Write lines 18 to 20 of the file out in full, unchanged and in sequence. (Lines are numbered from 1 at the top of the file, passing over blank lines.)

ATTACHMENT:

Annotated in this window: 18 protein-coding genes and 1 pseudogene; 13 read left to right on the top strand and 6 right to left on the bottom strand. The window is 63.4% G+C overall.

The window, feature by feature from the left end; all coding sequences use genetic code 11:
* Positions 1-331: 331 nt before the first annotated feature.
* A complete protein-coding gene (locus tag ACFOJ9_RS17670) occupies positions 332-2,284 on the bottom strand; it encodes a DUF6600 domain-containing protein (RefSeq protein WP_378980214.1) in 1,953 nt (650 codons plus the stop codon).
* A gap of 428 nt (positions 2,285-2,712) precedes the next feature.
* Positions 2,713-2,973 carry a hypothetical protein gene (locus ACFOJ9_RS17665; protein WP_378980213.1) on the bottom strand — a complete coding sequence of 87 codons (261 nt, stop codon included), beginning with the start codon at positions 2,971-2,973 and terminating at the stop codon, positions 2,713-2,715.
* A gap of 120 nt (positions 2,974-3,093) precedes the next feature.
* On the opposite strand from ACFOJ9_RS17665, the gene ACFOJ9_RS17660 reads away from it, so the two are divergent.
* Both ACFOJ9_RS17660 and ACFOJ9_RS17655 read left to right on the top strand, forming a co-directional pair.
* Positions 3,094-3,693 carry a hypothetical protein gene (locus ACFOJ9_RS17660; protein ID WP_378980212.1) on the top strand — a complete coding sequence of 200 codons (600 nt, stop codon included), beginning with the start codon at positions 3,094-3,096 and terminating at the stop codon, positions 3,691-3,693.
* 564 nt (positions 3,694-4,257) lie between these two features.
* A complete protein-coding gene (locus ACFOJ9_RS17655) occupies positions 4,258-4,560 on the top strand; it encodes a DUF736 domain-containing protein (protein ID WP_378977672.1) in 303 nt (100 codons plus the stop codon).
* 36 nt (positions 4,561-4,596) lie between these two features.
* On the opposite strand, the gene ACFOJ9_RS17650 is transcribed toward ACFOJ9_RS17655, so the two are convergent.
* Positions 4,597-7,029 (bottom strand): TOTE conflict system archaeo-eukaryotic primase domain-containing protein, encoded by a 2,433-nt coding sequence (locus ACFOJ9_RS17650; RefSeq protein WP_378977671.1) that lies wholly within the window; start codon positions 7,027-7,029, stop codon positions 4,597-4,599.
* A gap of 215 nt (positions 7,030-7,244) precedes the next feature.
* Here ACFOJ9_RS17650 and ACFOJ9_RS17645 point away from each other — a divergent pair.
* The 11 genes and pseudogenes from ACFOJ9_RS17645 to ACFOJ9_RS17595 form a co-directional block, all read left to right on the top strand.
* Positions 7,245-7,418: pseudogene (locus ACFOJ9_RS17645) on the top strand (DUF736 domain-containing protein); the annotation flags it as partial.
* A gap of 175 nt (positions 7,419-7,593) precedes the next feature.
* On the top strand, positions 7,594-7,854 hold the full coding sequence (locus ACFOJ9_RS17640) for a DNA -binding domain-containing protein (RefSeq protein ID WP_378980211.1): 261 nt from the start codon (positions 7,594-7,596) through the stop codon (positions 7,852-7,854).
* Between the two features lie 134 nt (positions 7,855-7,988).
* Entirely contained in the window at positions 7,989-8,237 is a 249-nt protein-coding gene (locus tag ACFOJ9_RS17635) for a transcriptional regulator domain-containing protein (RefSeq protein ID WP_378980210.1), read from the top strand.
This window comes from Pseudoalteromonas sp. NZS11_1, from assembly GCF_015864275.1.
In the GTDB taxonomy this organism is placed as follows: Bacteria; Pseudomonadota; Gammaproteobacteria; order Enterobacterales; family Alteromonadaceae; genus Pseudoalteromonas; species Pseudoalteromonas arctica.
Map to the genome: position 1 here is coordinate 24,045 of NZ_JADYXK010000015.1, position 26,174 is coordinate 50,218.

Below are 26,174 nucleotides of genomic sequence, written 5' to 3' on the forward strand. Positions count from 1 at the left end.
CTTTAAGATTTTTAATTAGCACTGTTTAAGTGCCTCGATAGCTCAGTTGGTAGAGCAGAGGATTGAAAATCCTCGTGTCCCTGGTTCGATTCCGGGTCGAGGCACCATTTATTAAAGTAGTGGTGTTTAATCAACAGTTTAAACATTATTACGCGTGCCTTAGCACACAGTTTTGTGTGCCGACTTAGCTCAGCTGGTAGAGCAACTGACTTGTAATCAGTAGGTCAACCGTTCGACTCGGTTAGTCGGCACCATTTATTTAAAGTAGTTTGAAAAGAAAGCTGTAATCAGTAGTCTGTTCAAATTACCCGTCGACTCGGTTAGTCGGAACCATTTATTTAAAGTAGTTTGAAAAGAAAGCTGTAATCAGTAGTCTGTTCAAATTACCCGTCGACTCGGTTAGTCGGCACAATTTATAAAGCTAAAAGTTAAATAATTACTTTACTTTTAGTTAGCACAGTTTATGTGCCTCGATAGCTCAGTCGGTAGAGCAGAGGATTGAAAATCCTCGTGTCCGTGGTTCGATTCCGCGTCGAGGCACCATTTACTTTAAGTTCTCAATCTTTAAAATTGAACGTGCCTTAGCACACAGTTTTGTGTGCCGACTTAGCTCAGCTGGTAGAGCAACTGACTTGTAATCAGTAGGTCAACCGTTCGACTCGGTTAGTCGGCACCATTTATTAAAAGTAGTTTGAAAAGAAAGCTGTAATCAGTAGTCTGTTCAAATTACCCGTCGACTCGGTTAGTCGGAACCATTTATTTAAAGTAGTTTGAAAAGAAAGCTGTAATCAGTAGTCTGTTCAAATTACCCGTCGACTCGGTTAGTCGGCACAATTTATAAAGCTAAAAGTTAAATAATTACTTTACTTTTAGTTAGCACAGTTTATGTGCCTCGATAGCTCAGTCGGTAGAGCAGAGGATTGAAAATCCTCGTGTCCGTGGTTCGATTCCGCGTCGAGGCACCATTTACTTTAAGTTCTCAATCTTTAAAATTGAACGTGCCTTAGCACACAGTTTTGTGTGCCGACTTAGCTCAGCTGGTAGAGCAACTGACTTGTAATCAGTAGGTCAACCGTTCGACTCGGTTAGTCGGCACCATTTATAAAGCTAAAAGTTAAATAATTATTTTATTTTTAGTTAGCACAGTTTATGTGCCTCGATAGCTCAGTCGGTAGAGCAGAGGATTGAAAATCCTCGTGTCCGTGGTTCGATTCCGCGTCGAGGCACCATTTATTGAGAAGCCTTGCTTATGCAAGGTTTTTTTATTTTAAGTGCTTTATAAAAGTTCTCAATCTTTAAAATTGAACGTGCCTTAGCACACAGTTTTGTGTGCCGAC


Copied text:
* The 11 genes and pseudogenes from ACFOJ9_RS17645 to ACFOJ9_RS17595 form a co-directional block, all read left to right on the top strand.
* Positions 7,245-7,418: pseudogene (locus ACFOJ9_RS17645) on the top strand (DUF736 domain-containing protein); the annotation flags it as partial.
* A gap of 175 nt (positions 7,419-7,593) precedes the next feature.